“Basically, they’re saying you could level over 160 acres’ worth of trees before you reach any level of significance, or burn 25 million pounds of coal,” he said. “It’s all very interesting because there’s no particular number that’s magical here; this is just an effort to set a benchmark [to prevent] too much attention on projects that would have smaller effects.”


China’s corruption fight inseparable from economic reform

Stanley Lubman writes for The Wall Street Journal, December 17, 2014

The campaign is intended to increase discipline within the party as well as to target corruption. Recent media reports suggest, however, that the anticorruption campaign is hampered by both bureaucratic resistance and the limited effectiveness in general of political campaigns in today’s China.


Throwing money at start-ups in frenzy to find the next Uber

Steven Davidoff Solomon writes for The New York Times, December 16, 2014

Companies are going from zero to billion-dollar valuations faster than ever before, despite a lack of revenue and, perhaps, even a market plan. In the frenzy, ideas that once were discarded as failures are being recycled into billion-dollar start-ups.


How we outsourced CIA torture and why it matters

Eric Stover quoted in The Huffington Post, December 16, 2014

While the contractors could be prosecuted by the International Criminal Court, it’s extremely unlikely that will happen, said Eric Stover. … If it decides to take action at all, the court is more likely to go after the high-level officials who authorized the torture, rather than the contractors who carried it out. “They usually go after those most responsible for the most serious crimes,” Stover said.


Does desire for revenge explain CIA practice of severe interrogation?

Avani Mehta Sood and Kevin Carlsmith study cited in The Huffington Post, December 15, 2014

Kevin Carlsmith and Avani Mehta Sood argue that the effectiveness of torture, as measured in terms of genuine intelligence collected, may in fact not be the key issue at all. Instead, much more important might be the desire to harm those who have attacked us (or those who are associated with them), and humiliate those who have made us feel vulnerable.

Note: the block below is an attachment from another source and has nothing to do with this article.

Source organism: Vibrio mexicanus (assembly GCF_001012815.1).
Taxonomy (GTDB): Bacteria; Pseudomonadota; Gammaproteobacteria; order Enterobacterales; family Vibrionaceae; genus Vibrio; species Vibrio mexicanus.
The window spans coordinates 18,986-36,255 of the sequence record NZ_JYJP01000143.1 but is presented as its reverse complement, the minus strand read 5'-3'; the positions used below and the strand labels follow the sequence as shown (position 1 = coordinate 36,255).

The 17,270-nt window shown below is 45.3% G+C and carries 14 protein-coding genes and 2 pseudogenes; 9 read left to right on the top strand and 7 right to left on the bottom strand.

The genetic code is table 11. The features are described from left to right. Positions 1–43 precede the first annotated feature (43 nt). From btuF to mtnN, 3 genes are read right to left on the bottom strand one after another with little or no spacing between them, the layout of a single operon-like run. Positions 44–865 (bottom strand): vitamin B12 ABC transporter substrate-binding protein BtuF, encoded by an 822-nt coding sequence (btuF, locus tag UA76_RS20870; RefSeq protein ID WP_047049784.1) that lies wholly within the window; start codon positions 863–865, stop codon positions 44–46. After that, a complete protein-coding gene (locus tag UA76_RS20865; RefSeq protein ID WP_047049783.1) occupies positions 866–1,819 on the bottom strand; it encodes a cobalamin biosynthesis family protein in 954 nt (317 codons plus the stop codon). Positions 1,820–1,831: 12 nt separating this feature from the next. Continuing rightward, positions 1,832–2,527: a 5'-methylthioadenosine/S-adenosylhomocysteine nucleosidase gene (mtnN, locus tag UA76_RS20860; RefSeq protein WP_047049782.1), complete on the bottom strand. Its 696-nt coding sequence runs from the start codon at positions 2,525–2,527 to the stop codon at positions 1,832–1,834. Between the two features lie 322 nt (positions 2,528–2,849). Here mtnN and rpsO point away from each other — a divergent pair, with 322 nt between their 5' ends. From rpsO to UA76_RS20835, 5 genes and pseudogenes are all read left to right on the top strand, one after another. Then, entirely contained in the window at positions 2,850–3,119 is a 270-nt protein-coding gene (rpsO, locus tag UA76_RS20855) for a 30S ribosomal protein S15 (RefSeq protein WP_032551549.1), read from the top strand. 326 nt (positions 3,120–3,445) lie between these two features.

Supreme Court to consider IDing executioners

Megan McCracken quoted in The Tennessean, December 14, 2014

“Generally speaking, a trend we see is states attempting to enhance the secrecy surrounding their execution procedures,” McCracken said. “That is a real problem for condemned prisoners, but also for the public, because without disclosure of the information, there’s no way to analyze the procedures and ensure they comport with the Constitution.”


Law shouldn’t be encouraging sprawl

Ethan Elkind writes for Daily Journal (registration required), December 12, 2014

“When it comes to analyzing transportation impacts, the current regime perversely penalizes transit-oriented infill projects and instead rewards outlying sprawl projects.”


Death Row Stories: Gloria Killian

Mary Louise Frampton quoted in CNN Death Row Stories, December 12, 2014

“Here we had it in writing. And it was so clearly exculpatory.”


The small and surprisingly dangerous detail the police track about you

Catherine Crump cited on ExchangeMagazine.com, December 12, 2014

A very unsexy-sounding piece of technology could mean that the police know where you go, with whom, and when: the automatic license plate reader. These cameras are innocuously placed all across small-town America to catch known criminals, but as lawyer and TED Fellow Catherine Crump shows, the data they collect in aggregate could have disastrous consequences for everyone the world over.


The long reach of Delaware’s corporate influence

Steven Davidoff Solomon writes for The New York Times, December 10, 2014

“Delaware’s courts have not only changed how deals are done, but a recent spate of decisions shows that the state is king of the deal universe, setting and changing the rules by which deal makers play.”